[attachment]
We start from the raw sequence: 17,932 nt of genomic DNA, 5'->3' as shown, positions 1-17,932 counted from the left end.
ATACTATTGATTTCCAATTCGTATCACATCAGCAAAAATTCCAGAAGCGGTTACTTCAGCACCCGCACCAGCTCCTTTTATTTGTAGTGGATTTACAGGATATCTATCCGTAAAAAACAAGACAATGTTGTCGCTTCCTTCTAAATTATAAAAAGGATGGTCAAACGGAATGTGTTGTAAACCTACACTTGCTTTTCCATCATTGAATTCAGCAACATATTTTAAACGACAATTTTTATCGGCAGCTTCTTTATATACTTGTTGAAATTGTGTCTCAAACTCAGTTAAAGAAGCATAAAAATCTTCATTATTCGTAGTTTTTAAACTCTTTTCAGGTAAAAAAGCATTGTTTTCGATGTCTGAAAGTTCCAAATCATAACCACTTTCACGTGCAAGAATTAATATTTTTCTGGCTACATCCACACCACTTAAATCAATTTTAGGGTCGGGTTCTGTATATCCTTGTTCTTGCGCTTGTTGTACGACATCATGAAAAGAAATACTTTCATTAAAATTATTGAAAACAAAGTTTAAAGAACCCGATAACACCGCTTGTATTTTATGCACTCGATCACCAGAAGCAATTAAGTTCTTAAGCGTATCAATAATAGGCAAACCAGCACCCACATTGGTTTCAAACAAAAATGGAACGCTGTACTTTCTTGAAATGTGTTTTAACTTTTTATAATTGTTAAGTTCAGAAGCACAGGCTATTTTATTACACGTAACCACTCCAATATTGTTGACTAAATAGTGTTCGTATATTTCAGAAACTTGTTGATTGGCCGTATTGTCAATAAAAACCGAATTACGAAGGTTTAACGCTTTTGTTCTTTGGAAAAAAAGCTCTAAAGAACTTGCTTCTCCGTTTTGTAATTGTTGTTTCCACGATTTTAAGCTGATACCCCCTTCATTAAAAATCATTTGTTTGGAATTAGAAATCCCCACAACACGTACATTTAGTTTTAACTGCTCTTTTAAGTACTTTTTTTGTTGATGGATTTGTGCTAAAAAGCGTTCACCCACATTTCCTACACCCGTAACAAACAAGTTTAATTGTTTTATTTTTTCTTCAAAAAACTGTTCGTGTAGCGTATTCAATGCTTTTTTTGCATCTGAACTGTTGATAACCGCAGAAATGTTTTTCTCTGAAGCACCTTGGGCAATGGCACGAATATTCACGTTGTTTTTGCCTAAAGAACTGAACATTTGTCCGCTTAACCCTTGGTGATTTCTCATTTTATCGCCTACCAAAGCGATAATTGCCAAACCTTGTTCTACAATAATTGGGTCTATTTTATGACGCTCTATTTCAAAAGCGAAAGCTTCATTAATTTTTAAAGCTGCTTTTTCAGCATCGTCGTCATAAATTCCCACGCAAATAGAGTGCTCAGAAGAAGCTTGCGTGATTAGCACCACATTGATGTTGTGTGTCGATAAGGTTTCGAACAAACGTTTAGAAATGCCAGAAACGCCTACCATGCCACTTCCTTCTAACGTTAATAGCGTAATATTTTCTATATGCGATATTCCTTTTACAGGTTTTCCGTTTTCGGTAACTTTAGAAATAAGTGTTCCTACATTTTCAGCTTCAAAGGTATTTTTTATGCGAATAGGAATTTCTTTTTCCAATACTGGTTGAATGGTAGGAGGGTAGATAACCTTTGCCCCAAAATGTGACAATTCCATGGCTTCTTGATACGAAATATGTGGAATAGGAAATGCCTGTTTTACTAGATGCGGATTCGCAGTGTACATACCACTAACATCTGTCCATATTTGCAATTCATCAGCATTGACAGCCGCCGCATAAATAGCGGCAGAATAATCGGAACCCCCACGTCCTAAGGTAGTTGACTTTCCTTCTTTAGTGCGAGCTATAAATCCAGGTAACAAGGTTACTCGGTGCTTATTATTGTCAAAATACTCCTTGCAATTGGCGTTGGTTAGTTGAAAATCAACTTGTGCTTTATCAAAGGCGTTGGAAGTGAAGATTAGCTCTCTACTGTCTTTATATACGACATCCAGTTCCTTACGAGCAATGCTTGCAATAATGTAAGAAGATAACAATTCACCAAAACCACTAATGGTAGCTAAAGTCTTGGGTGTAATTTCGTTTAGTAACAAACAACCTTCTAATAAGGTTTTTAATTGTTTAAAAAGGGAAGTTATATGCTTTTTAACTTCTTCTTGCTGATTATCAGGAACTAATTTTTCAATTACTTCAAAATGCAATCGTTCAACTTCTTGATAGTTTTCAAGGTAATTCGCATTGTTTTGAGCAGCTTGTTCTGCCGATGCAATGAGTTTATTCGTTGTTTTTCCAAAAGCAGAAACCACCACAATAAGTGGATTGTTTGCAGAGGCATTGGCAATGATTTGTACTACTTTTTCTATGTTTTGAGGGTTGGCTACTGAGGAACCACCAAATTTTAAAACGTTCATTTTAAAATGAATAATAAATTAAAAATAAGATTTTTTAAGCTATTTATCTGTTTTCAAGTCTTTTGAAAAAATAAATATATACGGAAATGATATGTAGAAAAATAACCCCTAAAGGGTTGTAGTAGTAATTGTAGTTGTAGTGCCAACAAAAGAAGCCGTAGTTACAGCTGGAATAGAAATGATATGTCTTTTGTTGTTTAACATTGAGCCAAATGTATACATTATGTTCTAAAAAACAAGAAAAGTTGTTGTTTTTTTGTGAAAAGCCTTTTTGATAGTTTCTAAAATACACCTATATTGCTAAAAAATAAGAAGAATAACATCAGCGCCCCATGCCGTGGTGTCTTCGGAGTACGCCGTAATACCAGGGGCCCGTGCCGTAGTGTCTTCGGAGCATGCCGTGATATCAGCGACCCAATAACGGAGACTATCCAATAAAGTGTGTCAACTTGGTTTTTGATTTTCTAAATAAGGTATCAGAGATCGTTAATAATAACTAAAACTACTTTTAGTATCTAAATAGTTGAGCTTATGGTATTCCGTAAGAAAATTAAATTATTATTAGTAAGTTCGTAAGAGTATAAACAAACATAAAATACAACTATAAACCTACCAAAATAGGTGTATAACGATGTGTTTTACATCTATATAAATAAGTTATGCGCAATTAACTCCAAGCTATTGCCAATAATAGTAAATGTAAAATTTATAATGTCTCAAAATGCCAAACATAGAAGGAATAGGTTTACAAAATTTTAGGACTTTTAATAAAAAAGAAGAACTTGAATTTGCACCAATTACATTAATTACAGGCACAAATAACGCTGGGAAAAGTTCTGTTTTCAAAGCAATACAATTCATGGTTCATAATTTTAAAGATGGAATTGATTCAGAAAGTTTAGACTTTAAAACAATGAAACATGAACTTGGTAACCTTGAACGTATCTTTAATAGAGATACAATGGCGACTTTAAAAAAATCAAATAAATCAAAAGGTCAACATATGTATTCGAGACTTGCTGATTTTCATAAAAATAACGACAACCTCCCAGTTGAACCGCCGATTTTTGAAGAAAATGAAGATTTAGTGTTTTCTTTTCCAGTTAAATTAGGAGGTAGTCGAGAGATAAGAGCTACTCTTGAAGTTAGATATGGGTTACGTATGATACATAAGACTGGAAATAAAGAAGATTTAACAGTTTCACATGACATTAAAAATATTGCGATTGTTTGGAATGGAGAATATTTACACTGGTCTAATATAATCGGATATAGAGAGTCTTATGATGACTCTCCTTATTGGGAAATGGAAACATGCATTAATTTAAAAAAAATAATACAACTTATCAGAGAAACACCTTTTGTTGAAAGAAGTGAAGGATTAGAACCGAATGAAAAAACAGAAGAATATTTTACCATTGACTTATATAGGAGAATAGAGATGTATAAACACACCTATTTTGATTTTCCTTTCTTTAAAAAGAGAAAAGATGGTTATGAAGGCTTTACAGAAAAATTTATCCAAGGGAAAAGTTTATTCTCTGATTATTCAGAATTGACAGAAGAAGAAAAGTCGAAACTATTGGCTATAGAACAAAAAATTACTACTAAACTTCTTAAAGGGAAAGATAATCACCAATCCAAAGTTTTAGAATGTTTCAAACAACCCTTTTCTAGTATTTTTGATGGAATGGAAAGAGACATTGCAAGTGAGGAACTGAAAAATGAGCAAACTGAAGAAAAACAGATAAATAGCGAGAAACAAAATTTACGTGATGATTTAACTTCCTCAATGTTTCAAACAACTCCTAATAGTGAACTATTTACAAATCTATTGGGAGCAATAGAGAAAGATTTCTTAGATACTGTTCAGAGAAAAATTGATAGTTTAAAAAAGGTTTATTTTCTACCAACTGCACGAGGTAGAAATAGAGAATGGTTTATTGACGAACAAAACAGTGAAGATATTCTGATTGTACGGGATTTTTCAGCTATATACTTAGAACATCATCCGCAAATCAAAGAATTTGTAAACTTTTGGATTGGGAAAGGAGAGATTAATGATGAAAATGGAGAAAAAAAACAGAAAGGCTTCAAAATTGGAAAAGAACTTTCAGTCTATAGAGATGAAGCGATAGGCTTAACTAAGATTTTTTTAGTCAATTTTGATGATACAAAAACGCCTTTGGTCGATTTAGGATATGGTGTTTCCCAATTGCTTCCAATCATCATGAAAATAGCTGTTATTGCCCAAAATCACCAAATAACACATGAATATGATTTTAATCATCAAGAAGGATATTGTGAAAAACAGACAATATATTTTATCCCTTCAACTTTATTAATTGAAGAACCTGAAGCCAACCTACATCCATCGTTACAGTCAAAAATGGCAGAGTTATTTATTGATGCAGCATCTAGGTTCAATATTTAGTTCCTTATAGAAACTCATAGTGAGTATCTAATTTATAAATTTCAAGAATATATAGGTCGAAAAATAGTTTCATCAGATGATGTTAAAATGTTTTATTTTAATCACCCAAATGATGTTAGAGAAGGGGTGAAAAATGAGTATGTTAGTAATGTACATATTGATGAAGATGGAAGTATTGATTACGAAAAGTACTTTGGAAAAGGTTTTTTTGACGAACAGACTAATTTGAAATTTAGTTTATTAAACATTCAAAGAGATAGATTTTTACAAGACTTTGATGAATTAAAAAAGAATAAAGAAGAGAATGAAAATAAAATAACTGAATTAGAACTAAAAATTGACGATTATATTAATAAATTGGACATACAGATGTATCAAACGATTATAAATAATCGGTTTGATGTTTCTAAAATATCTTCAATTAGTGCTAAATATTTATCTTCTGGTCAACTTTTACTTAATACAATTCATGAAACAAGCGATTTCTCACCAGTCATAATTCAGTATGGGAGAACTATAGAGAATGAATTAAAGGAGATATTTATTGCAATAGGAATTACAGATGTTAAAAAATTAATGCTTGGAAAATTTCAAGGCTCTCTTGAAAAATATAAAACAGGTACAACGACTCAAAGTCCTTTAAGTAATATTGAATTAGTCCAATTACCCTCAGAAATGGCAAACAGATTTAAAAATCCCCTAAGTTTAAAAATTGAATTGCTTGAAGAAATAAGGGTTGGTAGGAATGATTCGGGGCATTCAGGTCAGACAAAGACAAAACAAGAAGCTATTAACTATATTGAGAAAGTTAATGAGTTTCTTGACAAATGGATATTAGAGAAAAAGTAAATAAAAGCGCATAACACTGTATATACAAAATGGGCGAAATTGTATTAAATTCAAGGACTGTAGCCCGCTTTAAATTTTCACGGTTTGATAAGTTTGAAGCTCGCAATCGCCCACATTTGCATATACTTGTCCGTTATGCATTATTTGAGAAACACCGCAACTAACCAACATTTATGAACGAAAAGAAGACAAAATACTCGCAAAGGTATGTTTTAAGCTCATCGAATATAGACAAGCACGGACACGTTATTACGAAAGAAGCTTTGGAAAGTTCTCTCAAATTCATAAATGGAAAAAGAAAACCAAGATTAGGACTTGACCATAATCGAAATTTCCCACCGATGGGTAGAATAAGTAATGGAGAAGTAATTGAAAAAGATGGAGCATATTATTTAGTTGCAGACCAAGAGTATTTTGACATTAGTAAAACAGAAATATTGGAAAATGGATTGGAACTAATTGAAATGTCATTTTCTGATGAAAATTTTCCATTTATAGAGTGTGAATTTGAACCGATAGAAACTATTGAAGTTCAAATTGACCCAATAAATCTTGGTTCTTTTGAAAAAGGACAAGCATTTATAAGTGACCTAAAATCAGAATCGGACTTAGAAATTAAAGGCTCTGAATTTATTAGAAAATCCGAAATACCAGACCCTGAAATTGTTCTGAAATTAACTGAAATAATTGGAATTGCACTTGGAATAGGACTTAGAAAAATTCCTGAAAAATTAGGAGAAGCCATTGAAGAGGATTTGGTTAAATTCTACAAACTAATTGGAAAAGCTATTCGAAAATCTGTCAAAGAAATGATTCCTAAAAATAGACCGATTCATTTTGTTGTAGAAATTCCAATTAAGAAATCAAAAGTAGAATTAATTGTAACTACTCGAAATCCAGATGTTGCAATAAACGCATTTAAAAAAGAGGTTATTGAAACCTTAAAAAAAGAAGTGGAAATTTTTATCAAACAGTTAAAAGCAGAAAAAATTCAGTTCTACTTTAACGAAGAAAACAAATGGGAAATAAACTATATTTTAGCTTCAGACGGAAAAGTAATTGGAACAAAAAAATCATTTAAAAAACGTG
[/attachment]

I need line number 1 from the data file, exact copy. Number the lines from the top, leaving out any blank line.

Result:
We start from the raw sequence: 17,932 nt of genomic DNA, 5'->3' as shown, positions 1-17,932 counted from the left end.